Restrictions and Prohibitions
All countries restrict or prohibit the import and export of certain articles based upon:
- Concerns for health, safety, and public morality (e.g., foodstuffs, agricultural products, live animals, biologic materials, pharmaceuticals, illicit drugs, chemicals, hazardous products, and materials deemed indecent).
- Protection of the physical and economic security of the state (e.g., arms, armaments, dual-use technology, radio and television transmitters and receivers, radioactive materials, seditious materials, and currency).
- Economic protection or subsidization of domestic industry (e.g., non-tariff barriers to trade for imports and control of natural resources for exports).
- Enforcement of provisions of multi-lateral trade agreements (e.g., those designed to protect endangered and threatened species of animals and plants and those designed to protect copyright, patent, and trademark holders against infringement).
By Destination Country
In some cases, the degree of restriction depends on the destination country. This is true for dual-use goods, whether they are of civilian or military origin. Country-specific embargoes or moratoria may also be in effect and may be seasonal or of short duration.
The export of certain goods is sometimes restricted by quotas, meaning the goods can be imported within the limits strictly set by the EU. An export license is required to export products subject to quotas. Examples of these products are industrial, agricultural, textile, and steel products.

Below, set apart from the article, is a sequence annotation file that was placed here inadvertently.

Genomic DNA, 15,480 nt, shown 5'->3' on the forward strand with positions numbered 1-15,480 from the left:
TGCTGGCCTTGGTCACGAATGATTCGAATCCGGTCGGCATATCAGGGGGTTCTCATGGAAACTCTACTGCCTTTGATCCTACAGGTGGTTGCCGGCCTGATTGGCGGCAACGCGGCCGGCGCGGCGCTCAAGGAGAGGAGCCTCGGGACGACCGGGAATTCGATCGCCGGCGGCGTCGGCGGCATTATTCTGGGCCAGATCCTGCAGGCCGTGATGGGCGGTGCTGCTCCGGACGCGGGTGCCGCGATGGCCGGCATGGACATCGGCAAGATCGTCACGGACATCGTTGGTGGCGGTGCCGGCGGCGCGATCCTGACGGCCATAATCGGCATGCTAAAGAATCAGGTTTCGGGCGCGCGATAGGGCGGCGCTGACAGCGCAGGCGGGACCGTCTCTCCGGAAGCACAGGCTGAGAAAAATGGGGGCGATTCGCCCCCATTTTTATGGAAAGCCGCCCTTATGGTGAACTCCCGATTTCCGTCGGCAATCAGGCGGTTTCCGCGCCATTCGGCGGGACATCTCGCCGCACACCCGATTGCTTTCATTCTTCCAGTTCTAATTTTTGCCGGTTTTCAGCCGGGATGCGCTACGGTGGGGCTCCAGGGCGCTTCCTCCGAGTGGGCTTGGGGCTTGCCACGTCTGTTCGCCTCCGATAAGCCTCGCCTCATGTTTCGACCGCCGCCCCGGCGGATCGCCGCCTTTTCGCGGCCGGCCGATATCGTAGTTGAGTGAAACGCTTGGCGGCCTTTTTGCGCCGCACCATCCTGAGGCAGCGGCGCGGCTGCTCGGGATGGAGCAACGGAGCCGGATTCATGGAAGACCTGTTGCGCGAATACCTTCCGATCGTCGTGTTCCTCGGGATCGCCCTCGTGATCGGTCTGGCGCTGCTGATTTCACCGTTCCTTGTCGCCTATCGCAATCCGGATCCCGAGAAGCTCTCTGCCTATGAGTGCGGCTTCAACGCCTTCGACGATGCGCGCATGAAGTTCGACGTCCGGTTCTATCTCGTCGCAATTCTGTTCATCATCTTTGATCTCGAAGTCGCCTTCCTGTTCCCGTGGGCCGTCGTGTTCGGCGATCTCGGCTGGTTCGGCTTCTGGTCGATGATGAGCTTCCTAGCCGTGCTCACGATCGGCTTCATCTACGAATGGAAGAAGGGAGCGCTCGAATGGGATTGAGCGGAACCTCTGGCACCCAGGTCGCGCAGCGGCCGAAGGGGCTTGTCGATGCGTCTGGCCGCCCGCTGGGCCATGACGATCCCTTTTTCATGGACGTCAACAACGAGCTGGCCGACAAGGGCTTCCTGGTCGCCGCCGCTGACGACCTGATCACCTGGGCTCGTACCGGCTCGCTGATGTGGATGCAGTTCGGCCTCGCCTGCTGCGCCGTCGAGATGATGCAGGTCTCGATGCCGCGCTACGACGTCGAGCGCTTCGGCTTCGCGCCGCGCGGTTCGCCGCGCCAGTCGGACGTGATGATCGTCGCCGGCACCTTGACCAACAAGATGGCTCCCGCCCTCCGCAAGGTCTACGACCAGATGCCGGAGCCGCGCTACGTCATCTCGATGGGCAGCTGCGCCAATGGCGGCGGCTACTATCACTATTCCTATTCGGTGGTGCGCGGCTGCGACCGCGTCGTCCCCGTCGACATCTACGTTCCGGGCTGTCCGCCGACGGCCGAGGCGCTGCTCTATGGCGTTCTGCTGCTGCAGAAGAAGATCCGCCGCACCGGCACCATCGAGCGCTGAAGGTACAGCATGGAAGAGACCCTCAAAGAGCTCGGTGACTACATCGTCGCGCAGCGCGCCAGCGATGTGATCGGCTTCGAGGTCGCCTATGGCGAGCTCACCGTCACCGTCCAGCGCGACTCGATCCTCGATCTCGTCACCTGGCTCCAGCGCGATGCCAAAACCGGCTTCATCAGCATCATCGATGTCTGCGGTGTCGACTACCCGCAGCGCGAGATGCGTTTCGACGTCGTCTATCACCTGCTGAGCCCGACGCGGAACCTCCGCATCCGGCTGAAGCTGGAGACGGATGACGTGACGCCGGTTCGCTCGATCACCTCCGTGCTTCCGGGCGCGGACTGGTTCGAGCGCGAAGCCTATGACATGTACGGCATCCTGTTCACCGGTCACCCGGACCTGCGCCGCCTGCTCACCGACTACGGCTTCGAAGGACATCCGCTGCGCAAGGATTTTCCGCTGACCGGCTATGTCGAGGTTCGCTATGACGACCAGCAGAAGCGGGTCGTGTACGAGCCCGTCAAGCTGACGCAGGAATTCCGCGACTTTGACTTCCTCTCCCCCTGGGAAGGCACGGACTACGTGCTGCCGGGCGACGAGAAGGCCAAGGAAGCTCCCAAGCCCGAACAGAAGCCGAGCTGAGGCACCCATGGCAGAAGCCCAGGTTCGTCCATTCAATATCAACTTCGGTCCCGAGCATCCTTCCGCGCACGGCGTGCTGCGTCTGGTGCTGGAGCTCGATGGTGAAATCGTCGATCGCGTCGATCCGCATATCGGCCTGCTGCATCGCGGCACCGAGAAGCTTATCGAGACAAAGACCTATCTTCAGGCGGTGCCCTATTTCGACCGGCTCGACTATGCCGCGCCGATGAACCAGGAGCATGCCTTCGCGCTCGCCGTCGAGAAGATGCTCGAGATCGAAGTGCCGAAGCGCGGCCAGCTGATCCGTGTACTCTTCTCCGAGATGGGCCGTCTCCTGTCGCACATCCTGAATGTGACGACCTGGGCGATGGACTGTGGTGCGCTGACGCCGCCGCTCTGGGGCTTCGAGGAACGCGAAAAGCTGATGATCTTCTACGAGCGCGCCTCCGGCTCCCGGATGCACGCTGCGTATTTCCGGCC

Online Customs Tariff Database (Tarif Intégré de la Communauté or TARIC)
The EU's online tariff database known as the TARIC provides up-to-date information on restrictions and prohibitions based on a product's tariff classification code and country of origin or destination. Economic operators should always consult the TARIC for the most up-to-date information, as import restrictions and prohibitions are subject to frequent change. The TARIC can be accessed at www.ec.europa.eu/taxation_customs/dds2/taric.
Examples of products restricted from export from the EU and Estonia are:
Agricultural Products, Plants, and Foodstuffs